Just a few quick speed hints for using SCP, which came my way:
The -C flag will tell SSH/SCP to compress stuff. In general I use it
all the time. CPUs are so much faster than networks still so
compression is your friend.
Depending on your platform, using the blowfish cipher should be a little
faster than using the default 3des or aes128 (don’t quote me on the
aes128 claim, they’re both pretty close).
Most people don’t realize, but you can configure all sorts of options on
a global and a per host level in your ~/.ssh/config file. This is nice
because you can force it to use a different port for certain hosts,
different ciphers, not allow password, only forward X for some hosts,
Here’s a little snippet to drop in your ~/.ssh/config that will make you
use blowfish for your cipher and compress all data going over the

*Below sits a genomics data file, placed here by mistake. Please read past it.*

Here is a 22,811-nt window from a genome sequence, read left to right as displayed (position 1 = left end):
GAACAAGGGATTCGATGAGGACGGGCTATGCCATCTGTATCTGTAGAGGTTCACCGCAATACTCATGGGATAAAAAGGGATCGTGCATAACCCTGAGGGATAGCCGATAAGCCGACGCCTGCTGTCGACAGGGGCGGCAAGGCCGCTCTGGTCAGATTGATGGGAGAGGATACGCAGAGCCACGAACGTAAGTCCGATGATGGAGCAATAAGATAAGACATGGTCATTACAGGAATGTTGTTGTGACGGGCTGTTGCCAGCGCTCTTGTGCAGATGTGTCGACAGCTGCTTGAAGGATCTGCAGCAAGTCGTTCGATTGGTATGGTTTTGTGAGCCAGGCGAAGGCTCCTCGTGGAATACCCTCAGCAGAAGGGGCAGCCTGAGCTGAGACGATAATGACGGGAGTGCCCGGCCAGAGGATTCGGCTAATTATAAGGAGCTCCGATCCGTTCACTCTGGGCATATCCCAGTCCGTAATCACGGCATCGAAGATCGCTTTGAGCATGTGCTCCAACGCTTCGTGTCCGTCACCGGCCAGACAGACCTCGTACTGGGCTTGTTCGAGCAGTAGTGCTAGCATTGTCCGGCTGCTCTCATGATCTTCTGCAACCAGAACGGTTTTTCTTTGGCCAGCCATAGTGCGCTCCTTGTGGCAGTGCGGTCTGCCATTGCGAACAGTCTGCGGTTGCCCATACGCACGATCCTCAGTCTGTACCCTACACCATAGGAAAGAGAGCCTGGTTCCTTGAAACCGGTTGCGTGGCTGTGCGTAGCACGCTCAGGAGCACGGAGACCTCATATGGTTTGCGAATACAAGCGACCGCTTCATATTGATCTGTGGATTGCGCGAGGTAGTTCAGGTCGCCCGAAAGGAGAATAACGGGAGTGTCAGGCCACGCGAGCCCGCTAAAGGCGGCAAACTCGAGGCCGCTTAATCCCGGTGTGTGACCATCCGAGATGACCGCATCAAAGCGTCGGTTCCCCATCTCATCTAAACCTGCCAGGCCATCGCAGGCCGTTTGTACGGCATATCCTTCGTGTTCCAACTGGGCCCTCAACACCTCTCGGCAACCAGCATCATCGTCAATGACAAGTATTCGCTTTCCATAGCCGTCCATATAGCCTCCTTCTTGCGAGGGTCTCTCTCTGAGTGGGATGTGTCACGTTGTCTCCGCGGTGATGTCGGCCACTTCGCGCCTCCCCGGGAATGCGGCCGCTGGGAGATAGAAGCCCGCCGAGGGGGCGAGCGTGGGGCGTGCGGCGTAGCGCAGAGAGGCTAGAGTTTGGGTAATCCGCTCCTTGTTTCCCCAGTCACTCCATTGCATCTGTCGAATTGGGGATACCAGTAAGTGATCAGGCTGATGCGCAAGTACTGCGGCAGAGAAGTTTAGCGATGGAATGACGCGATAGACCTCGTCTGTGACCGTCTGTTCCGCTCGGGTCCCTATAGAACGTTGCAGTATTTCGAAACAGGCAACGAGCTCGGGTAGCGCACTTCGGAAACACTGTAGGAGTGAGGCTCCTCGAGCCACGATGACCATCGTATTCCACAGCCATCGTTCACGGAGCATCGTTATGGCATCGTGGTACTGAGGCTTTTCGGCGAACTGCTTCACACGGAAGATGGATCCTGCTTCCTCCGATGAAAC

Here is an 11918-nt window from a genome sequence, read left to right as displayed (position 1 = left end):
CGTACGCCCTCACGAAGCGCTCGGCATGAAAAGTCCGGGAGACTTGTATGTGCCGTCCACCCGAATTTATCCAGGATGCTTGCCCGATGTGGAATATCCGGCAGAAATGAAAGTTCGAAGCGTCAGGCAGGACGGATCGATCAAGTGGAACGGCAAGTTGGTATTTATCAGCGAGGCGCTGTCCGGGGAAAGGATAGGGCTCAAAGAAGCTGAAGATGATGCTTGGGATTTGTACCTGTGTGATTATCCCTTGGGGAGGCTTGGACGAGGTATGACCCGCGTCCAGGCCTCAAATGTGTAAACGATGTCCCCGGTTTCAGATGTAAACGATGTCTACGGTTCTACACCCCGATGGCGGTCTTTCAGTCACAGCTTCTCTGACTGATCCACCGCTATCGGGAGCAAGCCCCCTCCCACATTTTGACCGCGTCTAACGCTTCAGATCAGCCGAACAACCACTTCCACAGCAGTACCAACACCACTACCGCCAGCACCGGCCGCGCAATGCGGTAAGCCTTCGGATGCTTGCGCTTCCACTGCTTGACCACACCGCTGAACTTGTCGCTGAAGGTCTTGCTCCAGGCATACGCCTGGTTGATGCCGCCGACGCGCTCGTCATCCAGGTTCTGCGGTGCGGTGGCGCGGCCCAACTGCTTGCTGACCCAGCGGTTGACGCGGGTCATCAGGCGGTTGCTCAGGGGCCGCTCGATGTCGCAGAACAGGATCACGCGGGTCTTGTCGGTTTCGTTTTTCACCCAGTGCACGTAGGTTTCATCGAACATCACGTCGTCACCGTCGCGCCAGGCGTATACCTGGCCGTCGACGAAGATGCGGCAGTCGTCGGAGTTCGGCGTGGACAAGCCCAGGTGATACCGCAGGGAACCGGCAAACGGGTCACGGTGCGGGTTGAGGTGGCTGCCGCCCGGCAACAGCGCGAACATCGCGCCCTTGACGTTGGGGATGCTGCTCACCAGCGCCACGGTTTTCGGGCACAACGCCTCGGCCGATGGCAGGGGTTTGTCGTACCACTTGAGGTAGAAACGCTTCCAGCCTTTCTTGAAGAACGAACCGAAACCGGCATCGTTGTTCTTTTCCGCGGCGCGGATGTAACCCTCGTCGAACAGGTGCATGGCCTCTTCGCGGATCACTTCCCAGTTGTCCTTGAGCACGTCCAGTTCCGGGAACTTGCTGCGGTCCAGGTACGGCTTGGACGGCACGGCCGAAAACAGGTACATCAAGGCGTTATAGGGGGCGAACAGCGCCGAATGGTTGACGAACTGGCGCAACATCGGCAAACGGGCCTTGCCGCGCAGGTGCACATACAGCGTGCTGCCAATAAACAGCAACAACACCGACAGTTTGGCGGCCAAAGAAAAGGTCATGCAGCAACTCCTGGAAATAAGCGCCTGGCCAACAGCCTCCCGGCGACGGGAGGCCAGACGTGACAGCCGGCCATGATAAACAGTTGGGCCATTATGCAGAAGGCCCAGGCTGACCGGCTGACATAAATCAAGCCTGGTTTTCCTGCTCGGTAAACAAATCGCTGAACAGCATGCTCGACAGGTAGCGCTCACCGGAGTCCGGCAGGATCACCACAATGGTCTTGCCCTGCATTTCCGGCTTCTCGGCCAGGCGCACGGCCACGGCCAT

network with GZip at level 6.
I’m actually a little confused about why exactly this works, as the docs
say it is only for SSH1 and not SSH2, but testing a 11 meg text file
(about 20 copies of Huckleberry Finn repeated over and over), with
compression gave me an overall throughput of 90.6K (11 megs in 1 minute,
51 seconds), without compression gave an overall throughput of 32.8K (11
megs in 4:58). Totally non-scientific, but good enough for me to
conclude that it’s doing something, especially considering that my cable
modem says that it’s current upstream rate 384000bps.
At this point, I’ll also throw in a quick plug for using mod_gzip (or
the equivalent) on your servers, especially if hosting them over a cable
modem. For simple HTML you’ll usually get compression rates of about
66% or so. Works great for my server hosted on my cable modem, keeps
the pages zippy. Most clients support this (yes, even IE supports
compression of data).